Has it ever happened to you that you remember a certain thing in a certain way and you can swear your life on it only to discover you have remembered it wrong? If yes then you have already experienced the Mandela effect.
Mandela Effect Definition:
The Mandela effect is a phenomenon in which it is observed that a large number of people remember an important event incorrectly or sometimes even talk about remembering an event which might not have occurred in reality. The term was coined by Fiona Broome. She is a paranormal researcher, who at a conference in 2010 noticed that people have a collectively false memory regarding the death of Nelson Mandela, the former President of South Africa. People have imagined him to be dead in prison in the 1980s. That would not have been the case as he was released from prison in 1990 and was alive even in 2010 when the conference was held. He finally died in 2013. But people had such a strong belief that they even claimed to have seen his funeral clips on TV.
There have been other such instances too. Like people said that C-3PO from Star Wars was gold, but that was not possible as one of his legs is silver. The other Mandela Effect example is what the Queen says in Snow White. People can swear that she used to say “Mirror, mirror on the wall”, but actually the phrase was “magic mirror on the wall”.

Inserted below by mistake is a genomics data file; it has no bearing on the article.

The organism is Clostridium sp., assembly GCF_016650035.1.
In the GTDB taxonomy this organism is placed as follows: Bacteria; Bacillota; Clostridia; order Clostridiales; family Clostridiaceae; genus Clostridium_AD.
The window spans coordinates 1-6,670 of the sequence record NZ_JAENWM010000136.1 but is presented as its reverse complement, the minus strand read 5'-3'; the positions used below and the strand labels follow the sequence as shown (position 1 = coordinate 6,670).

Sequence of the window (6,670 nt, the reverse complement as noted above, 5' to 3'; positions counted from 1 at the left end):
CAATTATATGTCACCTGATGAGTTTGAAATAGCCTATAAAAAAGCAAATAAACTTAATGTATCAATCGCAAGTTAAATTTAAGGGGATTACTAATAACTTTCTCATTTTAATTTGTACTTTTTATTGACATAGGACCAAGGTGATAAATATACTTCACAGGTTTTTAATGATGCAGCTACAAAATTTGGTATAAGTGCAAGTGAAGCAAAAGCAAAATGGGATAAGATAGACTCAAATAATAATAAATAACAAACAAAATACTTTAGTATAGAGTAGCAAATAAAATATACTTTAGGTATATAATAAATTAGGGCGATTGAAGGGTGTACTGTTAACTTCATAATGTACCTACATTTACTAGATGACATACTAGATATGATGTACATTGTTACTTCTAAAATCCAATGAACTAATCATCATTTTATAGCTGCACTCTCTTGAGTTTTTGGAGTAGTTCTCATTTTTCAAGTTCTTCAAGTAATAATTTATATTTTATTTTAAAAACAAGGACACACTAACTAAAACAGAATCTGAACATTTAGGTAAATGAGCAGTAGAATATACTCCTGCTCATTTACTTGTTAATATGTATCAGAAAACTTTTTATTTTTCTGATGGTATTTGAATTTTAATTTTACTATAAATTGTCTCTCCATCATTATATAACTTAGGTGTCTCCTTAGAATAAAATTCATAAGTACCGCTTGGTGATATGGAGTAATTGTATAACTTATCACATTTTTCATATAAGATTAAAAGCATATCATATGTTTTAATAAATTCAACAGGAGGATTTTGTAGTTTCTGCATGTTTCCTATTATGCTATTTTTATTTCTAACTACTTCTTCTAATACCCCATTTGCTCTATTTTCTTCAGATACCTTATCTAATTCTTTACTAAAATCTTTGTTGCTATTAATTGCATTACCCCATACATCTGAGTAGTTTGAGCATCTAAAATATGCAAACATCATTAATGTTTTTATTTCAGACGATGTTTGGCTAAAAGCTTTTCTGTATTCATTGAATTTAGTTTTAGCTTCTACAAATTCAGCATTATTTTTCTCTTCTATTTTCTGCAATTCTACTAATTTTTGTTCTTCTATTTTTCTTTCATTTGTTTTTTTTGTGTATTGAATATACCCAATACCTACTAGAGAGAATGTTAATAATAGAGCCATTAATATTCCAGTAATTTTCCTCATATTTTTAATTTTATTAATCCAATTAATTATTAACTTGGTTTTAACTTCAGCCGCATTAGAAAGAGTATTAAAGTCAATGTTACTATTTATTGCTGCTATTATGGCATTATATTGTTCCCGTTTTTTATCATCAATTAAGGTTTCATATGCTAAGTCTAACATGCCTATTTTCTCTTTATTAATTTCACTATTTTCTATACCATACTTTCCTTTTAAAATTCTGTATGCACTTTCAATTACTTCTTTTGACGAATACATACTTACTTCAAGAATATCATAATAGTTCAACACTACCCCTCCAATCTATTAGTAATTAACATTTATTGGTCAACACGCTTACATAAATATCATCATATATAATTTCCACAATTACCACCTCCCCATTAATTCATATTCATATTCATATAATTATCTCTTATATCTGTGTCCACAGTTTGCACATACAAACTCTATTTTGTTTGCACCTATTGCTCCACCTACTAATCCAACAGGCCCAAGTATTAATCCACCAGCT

The Science Behind It
Psychologists have explained this process on the basis of memory and social effects. The false memory means mistakenly remembering things which has never taken place and also damage of existing memories. The phenomenon in which brain weaves false or misinterpreted memories is known as confabulation. It is studied that this phenomenon is common in everyday life.
False memory can occur due to a number of reasons and also in various ways. Suppose when we are learning terms which are very closely related, let’s say ‘bed’ and ‘pillow’. Did you just imagine ‘sleep’ in your mind? So two related words might bring up a false recognition which was not mentioned in the first place.
Sometimes people even cannot distinguish between an imagined event and a real one. Jim Coan who is a psychology professor in US tried and experiment called “Lost In The Mall.” In this experiment, Coan narrated short stories to his family members about some specific childhood events. He made up an event about his brother getting lost in a shopping mall. Surprisingly Coan’s brother believed the event and also added some details of his own to the story. This experiment was carried out on others too and it was seen that 25% of the candidates failed to realise which event is false.
The Nelson Mandela effect makes people believe any frequently reported or shown events, which might not have at all happened. With the internet coming in the equation, the process of reinforcing any false news has become easier. So this effect is the cause of many errors in memory and also social misinformation. It is good that most of the inaccuracies that have taken place over the years are trivial.